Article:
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Am J Psychiatry. 2003 Mar;160(3):541-6.

Sexual orientation and self-harm in men and women.

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Department of Psychological Medicine, University of Otago Medical School, Dunedin, New Zealand.



Recent studies of homosexual people have found higher rates of nonfatal suicidal behavior than among heterosexuals. The purpose of this study was to determine associations between self-harm and sexual orientation for men and women separately, defining sexual orientation by sexual attraction rather than by behavior.


In a birth cohort of 1,019 New Zealand young adults eligible to be interviewed at age 26 years, 946 participated in assessments of both sexual attraction and self-harm.


Both women and men who had experienced same-sex attraction had higher risks of self-harm. The odds ratios for suicidal ideation in the past year were 3.1 for men and 2.9 for women. Odds ratios for ever having deliberately self-harmed were 5.5 for men and 1.9 for women. Men with same-sex attraction were also significantly more likely to report having attempted suicide. In both sexes, a greater degree of same-sex attraction predicted increasing likelihood of self-harm, with over one-third of men and women with persistent major same-sex attraction reporting this. Men with even a minor degree of same-sex attraction had high rates of self-harm and resulting physical injury. One-quarter of deliberate self-harm among men and one-sixth among women was potentially attributable to same-sex attraction.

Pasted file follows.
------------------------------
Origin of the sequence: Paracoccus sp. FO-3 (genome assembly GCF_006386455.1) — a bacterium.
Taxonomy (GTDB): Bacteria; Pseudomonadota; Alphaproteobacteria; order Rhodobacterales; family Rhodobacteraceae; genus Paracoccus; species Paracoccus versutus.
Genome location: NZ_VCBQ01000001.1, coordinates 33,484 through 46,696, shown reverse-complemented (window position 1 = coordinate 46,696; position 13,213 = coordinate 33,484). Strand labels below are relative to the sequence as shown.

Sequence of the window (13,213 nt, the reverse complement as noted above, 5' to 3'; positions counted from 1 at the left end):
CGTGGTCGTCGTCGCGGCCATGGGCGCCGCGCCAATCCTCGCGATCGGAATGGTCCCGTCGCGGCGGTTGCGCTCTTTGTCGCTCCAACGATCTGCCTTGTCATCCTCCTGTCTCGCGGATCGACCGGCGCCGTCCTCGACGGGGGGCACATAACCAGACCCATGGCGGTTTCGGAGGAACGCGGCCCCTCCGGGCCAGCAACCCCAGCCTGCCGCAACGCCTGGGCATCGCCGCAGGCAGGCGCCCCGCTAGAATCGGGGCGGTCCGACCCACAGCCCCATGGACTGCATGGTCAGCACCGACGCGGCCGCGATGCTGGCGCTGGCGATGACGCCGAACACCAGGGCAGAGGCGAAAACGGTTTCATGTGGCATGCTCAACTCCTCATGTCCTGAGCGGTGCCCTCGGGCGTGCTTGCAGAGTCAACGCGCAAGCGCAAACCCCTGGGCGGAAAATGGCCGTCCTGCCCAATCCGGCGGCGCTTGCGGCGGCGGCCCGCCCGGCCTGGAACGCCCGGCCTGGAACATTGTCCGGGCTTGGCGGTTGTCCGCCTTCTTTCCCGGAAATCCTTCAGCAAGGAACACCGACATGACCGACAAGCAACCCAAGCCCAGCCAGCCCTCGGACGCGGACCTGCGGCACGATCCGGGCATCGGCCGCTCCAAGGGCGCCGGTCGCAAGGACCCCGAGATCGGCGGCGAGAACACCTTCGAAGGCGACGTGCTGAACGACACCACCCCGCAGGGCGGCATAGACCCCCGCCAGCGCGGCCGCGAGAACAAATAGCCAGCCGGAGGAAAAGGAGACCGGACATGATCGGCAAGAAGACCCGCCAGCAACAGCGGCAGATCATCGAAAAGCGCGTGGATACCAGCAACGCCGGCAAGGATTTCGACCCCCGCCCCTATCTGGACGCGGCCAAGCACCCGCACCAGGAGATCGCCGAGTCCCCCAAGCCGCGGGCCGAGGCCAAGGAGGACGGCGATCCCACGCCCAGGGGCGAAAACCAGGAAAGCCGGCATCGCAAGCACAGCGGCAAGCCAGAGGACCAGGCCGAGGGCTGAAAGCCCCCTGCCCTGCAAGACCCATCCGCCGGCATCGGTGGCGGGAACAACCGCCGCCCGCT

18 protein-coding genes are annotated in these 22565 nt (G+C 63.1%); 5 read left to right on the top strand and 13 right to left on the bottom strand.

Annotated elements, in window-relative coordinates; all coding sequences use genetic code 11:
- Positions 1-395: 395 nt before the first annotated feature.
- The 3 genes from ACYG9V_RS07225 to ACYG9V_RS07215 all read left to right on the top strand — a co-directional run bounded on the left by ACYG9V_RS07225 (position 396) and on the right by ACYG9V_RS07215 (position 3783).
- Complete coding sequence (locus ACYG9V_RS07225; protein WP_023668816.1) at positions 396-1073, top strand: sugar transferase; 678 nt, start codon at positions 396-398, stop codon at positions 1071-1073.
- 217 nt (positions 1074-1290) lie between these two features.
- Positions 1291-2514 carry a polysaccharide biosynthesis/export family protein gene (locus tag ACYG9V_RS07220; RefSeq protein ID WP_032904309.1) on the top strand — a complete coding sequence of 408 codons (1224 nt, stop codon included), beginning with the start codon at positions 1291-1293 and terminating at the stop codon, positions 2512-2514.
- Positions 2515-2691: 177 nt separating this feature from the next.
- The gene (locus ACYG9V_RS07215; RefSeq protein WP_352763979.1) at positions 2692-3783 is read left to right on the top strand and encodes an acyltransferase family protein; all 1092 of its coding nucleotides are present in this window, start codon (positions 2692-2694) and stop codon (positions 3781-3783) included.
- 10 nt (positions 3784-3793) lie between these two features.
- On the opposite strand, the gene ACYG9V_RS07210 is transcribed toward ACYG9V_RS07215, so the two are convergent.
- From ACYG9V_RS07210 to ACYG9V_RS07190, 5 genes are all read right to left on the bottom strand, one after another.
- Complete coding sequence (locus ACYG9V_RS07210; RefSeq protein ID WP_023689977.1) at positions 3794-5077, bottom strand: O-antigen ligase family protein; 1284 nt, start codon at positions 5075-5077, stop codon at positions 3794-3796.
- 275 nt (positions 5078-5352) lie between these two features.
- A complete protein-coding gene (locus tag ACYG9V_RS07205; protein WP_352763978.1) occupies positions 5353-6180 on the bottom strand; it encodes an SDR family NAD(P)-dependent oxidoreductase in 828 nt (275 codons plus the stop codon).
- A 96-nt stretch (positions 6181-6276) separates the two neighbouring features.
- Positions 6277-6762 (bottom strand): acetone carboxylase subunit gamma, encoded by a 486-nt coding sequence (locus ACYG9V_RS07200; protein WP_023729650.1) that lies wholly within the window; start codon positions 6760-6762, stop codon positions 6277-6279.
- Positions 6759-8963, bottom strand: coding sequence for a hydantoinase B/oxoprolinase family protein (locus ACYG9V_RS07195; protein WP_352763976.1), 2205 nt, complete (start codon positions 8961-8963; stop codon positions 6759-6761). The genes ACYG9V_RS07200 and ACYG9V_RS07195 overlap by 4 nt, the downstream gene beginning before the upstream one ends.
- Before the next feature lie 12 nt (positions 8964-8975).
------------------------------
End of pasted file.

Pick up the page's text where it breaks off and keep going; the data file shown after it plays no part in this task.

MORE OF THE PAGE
This study provides evidence of a link between increasing degrees of same-sex attraction and self-harm in both men and women, with the possibility of some difference between the sexes that needs to be explored further.

[Indexed for MEDLINE]

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